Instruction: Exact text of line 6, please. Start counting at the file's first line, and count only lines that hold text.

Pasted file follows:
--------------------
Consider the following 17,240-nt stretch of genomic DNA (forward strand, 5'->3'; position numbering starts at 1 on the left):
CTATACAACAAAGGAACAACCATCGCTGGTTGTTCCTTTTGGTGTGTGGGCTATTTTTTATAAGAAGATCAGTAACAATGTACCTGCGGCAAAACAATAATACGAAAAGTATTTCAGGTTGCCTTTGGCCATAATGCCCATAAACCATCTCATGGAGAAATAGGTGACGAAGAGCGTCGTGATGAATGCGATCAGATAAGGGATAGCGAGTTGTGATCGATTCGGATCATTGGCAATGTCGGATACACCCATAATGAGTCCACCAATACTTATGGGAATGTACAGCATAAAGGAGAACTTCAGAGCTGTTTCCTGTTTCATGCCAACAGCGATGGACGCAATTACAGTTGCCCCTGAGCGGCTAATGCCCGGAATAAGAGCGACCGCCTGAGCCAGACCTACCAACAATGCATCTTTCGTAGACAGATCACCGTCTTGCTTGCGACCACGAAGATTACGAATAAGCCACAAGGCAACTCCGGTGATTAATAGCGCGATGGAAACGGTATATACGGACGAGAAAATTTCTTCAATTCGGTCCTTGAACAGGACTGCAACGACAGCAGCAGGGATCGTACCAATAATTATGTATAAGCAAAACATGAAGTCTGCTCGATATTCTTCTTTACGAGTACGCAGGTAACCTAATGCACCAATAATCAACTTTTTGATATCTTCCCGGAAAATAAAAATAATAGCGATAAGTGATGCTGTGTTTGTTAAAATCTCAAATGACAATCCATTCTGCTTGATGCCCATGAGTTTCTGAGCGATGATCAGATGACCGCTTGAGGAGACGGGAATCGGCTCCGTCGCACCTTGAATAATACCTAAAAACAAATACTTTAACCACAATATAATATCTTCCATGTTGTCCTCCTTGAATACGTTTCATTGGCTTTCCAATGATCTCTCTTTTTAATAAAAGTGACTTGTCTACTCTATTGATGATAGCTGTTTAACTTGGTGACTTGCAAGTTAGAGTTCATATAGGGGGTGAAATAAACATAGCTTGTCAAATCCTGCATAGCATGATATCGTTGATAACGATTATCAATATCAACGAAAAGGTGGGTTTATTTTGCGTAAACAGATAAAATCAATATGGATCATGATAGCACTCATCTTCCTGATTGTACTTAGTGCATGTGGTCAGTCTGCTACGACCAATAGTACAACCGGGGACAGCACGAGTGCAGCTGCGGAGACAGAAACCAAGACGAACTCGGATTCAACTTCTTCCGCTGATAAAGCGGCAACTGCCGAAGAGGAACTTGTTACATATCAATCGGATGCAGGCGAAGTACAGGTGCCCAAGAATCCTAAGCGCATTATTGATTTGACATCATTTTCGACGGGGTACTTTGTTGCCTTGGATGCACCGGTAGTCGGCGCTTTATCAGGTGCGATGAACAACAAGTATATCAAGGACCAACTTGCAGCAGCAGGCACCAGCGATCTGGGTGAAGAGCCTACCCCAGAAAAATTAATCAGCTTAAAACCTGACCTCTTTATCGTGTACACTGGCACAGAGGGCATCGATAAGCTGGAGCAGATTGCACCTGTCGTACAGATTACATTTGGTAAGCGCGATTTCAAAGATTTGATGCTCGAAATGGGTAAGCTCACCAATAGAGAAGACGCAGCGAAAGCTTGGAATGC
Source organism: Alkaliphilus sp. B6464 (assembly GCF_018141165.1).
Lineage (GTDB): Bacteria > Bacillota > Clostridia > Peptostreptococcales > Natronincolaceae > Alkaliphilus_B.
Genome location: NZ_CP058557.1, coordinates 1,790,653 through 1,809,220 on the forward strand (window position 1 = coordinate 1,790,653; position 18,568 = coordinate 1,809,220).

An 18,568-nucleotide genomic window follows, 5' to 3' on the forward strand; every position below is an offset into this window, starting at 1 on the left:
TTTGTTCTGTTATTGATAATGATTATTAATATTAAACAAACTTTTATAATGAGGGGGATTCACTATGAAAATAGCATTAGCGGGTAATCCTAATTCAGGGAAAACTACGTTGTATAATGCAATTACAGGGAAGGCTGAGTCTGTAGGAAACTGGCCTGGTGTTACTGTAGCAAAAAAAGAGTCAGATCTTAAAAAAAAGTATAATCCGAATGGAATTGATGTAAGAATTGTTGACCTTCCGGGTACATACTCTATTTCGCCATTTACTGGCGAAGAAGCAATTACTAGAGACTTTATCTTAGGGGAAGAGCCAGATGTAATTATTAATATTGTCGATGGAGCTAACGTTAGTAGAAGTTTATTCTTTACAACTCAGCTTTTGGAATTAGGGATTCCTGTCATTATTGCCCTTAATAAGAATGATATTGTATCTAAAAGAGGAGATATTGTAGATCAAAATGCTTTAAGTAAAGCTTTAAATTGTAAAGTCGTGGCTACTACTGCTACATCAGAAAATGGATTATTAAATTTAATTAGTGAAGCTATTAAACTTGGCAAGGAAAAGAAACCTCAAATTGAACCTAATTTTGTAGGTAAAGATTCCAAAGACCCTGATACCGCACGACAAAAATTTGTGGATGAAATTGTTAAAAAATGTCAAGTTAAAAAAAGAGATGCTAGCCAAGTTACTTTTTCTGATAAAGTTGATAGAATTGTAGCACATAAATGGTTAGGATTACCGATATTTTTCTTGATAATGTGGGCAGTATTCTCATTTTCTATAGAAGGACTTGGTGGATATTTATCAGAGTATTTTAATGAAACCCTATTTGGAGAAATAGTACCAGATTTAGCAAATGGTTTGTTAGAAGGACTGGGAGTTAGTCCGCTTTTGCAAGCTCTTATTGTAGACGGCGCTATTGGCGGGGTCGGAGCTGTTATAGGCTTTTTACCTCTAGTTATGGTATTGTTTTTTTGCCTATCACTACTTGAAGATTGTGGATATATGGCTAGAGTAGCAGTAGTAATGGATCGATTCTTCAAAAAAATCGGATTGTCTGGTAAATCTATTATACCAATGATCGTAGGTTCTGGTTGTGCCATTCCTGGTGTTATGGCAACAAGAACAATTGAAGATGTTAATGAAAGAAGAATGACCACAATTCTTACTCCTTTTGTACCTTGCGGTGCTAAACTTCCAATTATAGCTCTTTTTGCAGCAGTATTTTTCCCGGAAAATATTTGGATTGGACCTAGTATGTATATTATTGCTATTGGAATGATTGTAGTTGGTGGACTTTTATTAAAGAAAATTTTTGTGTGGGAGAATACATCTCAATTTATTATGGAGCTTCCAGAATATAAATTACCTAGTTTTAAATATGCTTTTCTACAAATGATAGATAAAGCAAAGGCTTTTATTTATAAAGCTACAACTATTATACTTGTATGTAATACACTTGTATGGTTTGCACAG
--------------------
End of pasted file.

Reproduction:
An 18,568-nucleotide genomic window follows, 5' to 3' on the forward strand; every position below is an offset into this window, starting at 1 on the left: